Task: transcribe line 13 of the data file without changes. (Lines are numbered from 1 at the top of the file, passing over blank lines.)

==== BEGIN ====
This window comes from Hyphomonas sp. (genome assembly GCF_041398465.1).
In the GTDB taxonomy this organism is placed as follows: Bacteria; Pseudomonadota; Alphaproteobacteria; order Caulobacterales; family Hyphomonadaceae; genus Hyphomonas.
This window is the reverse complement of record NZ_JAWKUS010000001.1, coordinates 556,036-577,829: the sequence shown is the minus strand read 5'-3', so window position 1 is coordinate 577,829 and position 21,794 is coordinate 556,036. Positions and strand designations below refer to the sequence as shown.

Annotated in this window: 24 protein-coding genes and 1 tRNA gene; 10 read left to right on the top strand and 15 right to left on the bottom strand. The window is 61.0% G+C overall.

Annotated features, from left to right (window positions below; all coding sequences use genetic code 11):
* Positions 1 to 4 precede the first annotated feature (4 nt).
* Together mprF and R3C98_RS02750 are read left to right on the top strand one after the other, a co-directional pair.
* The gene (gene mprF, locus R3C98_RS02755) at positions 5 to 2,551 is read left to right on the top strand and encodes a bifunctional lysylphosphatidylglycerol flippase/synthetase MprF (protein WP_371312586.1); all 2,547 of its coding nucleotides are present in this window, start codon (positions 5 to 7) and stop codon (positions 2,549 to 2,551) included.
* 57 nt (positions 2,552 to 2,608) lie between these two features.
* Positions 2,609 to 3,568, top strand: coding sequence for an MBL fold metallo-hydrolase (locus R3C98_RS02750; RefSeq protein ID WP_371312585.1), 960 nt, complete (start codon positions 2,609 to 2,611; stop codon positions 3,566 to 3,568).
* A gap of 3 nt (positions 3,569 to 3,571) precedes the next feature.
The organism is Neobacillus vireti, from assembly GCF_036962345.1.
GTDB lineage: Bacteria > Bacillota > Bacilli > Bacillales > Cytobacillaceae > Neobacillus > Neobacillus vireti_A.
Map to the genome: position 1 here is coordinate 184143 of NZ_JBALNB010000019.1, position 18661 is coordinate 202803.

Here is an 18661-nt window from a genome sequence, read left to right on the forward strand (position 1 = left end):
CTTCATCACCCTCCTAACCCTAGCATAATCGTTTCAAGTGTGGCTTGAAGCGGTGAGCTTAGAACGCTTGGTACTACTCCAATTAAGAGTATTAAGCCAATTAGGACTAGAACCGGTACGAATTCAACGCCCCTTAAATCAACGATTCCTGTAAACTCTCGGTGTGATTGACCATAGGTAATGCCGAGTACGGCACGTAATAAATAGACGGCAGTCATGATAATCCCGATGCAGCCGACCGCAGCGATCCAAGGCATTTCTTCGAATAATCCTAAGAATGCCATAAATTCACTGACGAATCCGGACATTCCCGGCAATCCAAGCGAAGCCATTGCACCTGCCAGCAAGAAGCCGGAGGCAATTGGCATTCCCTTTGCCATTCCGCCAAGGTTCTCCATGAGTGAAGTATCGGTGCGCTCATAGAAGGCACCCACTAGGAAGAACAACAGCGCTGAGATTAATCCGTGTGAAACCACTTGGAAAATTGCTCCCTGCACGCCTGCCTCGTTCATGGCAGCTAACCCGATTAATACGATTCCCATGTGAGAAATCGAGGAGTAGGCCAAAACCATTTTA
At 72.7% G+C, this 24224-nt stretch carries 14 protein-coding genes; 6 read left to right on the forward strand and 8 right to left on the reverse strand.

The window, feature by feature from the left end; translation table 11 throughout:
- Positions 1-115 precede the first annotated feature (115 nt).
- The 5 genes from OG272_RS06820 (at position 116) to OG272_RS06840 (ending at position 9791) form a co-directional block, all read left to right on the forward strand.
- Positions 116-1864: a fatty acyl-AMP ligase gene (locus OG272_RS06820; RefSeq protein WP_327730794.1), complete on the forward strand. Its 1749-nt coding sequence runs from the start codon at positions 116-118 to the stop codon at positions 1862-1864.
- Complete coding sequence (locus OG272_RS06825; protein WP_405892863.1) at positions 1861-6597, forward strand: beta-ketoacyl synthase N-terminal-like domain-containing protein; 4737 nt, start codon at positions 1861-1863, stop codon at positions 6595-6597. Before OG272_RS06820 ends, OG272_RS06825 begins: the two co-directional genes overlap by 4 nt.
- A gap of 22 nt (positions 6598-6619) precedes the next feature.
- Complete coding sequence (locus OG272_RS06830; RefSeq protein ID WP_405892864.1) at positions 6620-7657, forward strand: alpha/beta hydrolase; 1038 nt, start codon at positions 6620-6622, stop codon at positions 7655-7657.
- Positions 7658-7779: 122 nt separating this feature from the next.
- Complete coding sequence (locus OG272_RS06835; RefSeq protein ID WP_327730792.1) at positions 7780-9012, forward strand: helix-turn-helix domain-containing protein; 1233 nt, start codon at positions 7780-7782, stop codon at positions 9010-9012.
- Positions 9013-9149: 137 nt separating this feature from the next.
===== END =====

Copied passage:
GTDB lineage: Bacteria > Bacillota > Bacilli > Bacillales > Cytobacillaceae > Neobacillus > Neobacillus vireti_A.